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The Iconic Huey and Bell 205Text and photography by Divan MullerNot only is the Bell Huey one of the most produced helicopter types in aviation history, it also holds the record as the most widely used military helicopter in the world. Its unique looks and distinctive sound also make it easily recognizable. What was the story behind the legendary Huey and its civilian counterparts?The Huey
No aircraft is as closely linked to the Vietnam War of the 1960s and 1970s as the Huey. These helicopters arrived in Southeast Asia in 1962 and soon became indispensable. Ultimately, more than 7 000 Hueys were used in the Vietnam War. From where did these helicopters originate? In the early 1950s, whilst the Korean War was raging in Asia, the U.S. Army announced a requirement for a new medical evacuation (medevac) helicopter. Many companies submitted designs, but Bell which had previously designed the successful Bell 47, was awarded the contract. The prototype, which was designated XH-40, first flew in 1956 and four years later, the army placed an initial order for 100 helicopters. The army named its new helicopter the HU-1 (Helicopter Utility), which resulted in the nickname, 'Huey'. Later, it was renamed UH-1.
Hueys saw extensive service in the Vietnam War and were used as troop transports, medevac aircraft and as gunships. Meanwhile, the U.S. Marine Corps and U.S. Navy saw the advantages of using Bell's first mass-produced turboshaft helicopter and placed orders of their own. As Hueys saw increasing combat in Vietnam, the army realised it required a larger version of the helicopter, which could carry more troops in and out of combat areas. This resulted in the UH-1D variant. Its extended fuselage could accommodate more troops, or when used in a medevac role, additional stretchers. The UH-1D also had longer rotor blades, a longer tailboom, more fuel capacity, as well as other improvements, based on lessons learned in combat. Almost 2 600 Hueys were lost in combat or due to operational accidents during the Vietnam War. This was not as a result of vulnerability, but rather the massive amount of sorties flown during the conflict. Hueys had a loss rate of less than one per 8 000 sorties. Bear in mind the incredibly dangerous environment in which the Hueys operated, as well as crew fatigue, which led to accidents. The Bell 205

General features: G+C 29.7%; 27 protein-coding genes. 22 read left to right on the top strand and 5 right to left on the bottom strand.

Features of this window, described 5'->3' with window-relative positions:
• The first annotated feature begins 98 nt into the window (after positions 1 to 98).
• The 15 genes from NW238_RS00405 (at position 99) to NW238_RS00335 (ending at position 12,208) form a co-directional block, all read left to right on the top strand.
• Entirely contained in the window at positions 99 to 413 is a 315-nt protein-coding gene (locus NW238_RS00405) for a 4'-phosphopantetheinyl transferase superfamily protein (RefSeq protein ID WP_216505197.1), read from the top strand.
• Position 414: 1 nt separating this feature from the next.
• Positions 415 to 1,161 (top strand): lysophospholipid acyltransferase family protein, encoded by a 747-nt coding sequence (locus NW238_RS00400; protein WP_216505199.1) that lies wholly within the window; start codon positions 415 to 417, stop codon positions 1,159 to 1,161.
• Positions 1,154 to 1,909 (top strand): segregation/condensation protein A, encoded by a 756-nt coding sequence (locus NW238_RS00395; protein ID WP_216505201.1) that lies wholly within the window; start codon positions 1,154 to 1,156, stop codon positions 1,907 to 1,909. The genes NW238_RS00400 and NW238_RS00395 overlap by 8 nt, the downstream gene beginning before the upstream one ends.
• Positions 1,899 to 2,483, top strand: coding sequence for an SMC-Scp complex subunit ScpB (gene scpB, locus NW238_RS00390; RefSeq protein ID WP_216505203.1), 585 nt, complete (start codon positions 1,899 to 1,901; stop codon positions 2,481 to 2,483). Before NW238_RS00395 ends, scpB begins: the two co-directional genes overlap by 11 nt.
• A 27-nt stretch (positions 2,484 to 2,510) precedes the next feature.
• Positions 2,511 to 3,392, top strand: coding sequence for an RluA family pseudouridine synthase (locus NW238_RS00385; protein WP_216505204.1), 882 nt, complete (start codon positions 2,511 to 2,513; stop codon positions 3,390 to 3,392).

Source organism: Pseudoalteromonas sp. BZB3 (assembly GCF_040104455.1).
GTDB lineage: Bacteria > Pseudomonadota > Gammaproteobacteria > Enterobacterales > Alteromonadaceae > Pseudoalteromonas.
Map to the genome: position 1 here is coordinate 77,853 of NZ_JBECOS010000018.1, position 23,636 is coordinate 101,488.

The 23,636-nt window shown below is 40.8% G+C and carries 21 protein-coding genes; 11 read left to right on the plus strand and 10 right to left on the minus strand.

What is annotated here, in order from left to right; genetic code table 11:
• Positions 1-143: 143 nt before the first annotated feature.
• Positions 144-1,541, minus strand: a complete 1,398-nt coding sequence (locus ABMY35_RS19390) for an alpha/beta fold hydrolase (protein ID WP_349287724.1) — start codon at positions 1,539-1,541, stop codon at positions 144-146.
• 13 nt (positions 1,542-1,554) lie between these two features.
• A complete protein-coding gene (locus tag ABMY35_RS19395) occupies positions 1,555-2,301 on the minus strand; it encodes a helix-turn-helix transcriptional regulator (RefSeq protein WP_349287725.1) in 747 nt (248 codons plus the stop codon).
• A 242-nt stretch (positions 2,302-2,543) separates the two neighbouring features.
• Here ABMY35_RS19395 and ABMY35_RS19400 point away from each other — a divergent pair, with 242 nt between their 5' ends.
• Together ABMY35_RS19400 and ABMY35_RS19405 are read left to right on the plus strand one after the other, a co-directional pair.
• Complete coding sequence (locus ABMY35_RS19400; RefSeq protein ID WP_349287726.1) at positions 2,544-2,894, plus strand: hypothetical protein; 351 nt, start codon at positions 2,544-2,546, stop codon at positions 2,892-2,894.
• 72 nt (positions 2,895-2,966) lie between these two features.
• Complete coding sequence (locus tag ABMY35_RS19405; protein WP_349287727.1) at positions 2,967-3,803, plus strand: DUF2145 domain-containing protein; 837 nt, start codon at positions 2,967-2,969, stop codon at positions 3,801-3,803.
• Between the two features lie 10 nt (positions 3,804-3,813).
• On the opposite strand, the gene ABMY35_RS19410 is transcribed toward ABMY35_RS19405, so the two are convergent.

Internally, Bell engineers referred to initial UH-1s as variants of their Model 204 series. The UH-1D and subsequent variants formed part of the Model 205 series. Bell realised that it had taken a giant leap forward with its Model 204. In 1961, it introduced a civilian version of the UH-1B and called it the Bell 204. Later, it developed a civilian version of the more capable UH-1H, called the Bell 205. Does that mean the Bell 205 is really just a Huey in civilian livery? Not quite. Although the UH-1H and Bell 205 are very similar, the latter has a different type certificate and was developed specifically for the civil market. As with the Bell 204, the Bell 205 was built to a higher standard, with passenger safety in mind. It has, for example, an engine fire extinguisher fitted as standard equipment. The Bell 205 also has more stringent maintenance requirements than its military equivalent. In short, the Bell 205 is certified for full commercial use. Operators around the world have taken full advantage of the Bell 205's incredible versatility. Therefore, Bell 205s have served in a variety of roles, including search and rescue, air ambulance, fire fighting and as general utility helicopters. The helicopter in these photographs was flown and operated by South African company Aeronautic Solutions.
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